The genomes of classical inbred mouse strains include genes derived from all three major subspecies of the house mouse, Mus musculus. We recently posited that genetic diversity in the immunoglobulin heavy chain (IGH) gene loci of C57BL/6 and BALB/c mice reflects differences in subspecies origin. To investigate this hypothesis, we conducted high-throughput sequencing of IGH gene rearrangements to document IGH variable (IGHV), joining (IGHJ) and diversity (IGHD) genes in four inbred wild-derived mouse strains (CAST/EiJ, LEWES/EiJ, MSM/MsJ and PWD/PhJ) and a single disease model strain (NOD/ShiLtJ), collectively representing genetic backgrounds of several major mouse subspecies. A total of 341 germline IGHV sequences were inferred in the wild-derived strains, including 247 not curated in the international ImMunoGeneTics information system. By contrast, 83/84 inferred NOD IGHV genes had previously been observed in C57BL/6 mice. Variability among the strains examined was observed for only a single IGHJ gene, involving a description of a novel allele. By contrast, unexpected variation was found in the IGHD gene loci, with four previously unreported IGHD gene sequences being documented. Very few IGHV sequences of C57BL/6 and BALB/c mice were shared with strains representing major subspecies, suggesting that their IGH loci may be complex mosaics of genes of disparate origins. This suggests a similar level of diversity is likely present in the IGH loci of other classical inbred strains. This must now be documented if we are to properly understand interstrain variation in models of antibody-mediated disease.
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http://dx.doi.org/10.1111/imcb.12288DOI Listing
November 2019

Slow Delivery Immunization Enhances HIV Neutralizing Antibody and Germinal Center Responses via Modulation of Immunodominance.

Cell 2019 05 9;177(5):1153-1171.e28. Epub 2019 May 9.

Division of Vaccine Discovery, La Jolla Institute for Immunology (LJI), La Jolla, CA 92037, USA; Center for HIV/AIDS Vaccine Immunology and Immunogen Discovery (Scripps CHAVI-ID), The Scripps Research Institute, La Jolla, CA 92037, USA; Department of Medicine, University of California, San Diego, La Jolla, CA 92037, USA. Electronic address:

Conventional immunization strategies will likely be insufficient for the development of a broadly neutralizing antibody (bnAb) vaccine for HIV or other difficult pathogens because of the immunological hurdles posed, including B cell immunodominance and germinal center (GC) quantity and quality. We found that two independent methods of slow delivery immunization of rhesus monkeys (RMs) resulted in more robust T follicular helper (T) cell responses and GC B cells with improved Env-binding, tracked by longitudinal fine needle aspirates. Improved GCs correlated with the development of >20-fold higher titers of autologous nAbs. Using a new RM genomic immunoglobulin locus reference, we identified differential IgV gene use between immunization modalities. Ab mapping demonstrated targeting of immunodominant non-neutralizing epitopes by conventional bolus-immunized animals, whereas slow delivery-immunized animals targeted a more diverse set of epitopes. Thus, alternative immunization strategies can enhance nAb development by altering GCs and modulating the immunodominance of non-neutralizing epitopes.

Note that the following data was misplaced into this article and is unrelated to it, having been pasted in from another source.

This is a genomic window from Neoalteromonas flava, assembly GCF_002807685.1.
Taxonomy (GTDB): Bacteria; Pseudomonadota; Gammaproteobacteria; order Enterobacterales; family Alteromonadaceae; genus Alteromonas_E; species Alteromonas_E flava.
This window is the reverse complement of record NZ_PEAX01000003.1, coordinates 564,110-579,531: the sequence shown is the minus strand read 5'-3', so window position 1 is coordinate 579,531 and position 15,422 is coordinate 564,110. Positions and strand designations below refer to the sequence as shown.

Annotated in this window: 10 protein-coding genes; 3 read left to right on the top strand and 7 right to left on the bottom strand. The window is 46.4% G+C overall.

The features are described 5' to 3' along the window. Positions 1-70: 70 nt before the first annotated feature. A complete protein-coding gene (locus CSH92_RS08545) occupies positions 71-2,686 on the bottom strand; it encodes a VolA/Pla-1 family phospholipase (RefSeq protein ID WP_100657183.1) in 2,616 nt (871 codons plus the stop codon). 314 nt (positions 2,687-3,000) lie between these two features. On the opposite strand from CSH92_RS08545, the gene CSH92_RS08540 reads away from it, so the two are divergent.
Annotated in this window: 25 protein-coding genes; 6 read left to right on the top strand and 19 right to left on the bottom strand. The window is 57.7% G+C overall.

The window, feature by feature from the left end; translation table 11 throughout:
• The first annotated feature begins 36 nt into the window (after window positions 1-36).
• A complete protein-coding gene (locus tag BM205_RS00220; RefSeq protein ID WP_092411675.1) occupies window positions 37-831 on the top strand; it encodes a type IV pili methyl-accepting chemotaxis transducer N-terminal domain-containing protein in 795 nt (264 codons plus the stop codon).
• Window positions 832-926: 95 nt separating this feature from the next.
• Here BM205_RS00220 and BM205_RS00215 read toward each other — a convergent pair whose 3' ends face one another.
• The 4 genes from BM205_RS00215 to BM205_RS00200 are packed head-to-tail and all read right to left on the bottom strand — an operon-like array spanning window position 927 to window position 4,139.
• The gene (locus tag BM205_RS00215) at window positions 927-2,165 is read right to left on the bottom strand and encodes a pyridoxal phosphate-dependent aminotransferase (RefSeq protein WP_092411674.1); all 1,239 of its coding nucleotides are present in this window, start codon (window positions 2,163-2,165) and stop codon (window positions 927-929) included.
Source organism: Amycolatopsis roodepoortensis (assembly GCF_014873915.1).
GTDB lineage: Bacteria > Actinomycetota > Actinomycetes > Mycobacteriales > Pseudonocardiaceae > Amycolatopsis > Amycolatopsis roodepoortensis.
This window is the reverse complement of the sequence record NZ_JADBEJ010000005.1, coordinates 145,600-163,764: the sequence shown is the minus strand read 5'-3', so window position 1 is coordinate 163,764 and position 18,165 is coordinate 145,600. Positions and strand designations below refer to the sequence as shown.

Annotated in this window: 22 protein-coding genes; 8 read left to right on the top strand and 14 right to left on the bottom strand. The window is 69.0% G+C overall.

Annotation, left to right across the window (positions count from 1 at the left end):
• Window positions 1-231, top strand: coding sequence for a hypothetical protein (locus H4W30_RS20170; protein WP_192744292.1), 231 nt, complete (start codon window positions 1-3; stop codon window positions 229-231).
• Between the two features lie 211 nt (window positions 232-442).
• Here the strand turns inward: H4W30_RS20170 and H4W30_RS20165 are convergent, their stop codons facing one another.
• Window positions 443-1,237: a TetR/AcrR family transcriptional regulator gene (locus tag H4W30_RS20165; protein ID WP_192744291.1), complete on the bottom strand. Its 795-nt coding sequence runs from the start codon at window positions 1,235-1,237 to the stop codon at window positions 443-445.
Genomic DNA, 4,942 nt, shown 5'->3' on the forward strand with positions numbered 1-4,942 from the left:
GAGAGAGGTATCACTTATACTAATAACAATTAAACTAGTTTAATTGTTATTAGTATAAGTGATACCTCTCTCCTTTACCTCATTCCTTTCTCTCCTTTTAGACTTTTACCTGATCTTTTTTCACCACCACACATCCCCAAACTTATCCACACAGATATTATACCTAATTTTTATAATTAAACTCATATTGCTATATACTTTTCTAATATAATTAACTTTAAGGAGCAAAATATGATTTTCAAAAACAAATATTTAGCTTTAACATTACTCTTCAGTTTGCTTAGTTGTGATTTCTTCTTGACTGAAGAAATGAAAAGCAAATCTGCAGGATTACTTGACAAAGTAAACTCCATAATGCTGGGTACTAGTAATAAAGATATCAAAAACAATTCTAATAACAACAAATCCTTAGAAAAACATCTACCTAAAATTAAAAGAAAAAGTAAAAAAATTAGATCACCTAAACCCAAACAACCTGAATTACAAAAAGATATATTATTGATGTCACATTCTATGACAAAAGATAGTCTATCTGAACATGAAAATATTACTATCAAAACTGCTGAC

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http://dx.doi.org/10.1016/j.cell.2019.04.012DOI Listing
http://www.ncbi.nlm.nih.gov/pmc/articles/PMC6619430PMC
May 2019

Body Mass Index in Multiple Sclerosis modulates ceramide-induced DNA methylation and disease course.

EBioMedicine 2019 May 10;43:392-410. Epub 2019 Apr 10.

Department of Neuroscience, Icahn School of Medicine at Mount Sinai, NY, New York, United States of America; Advanced Science Research Center at The Graduate Center of The City University of New York and Inter-Institutional Center for Glial Biology at Icahn School of Medicine New York, New York, United States of America. Electronic address:

Background: Multiple Sclerosis (MS) results from genetic predisposition and environmental variables, including elevated Body Mass Index (BMI) in early life. This study addresses the effect of BMI on the epigenome of monocytes and disease course in MS.

Methods: Fifty-four therapy-naive Relapsing Remitting (RR) MS patients with high and normal BMI received clinical and MRI evaluation. Blood samples were immunophenotyped, and processed for unbiased plasma lipidomic profiling and genome-wide DNA methylation analysis of circulating monocytes. The main findings at baseline were validated in an independent cohort of 91 therapy-naïve RRMS patients. Disease course was evaluated by a two-year longitudinal follow up and mechanistic hypotheses tested in human cell cultures and in animal models of MS.

Findings: Higher monocytic counts and plasma ceramides, and hypermethylation of genes involved in negative regulation of cell proliferation were detected in the high BMI group of MS patients compared to normal BMI. Ceramide treatment of monocytic cell cultures increased proliferation in a dose-dependent manner and was prevented by DNA methylation inhibitors. The high BMI group of MS patients showed a negative correlation between monocytic counts and brain volume. Those subjects at a two-year follow-up showed increased T1 lesion load, increased disease activity, and worsened clinical disability. Lastly, the relationship between body weight, monocytic infiltration, DNA methylation and disease course was validated in mouse models of MS.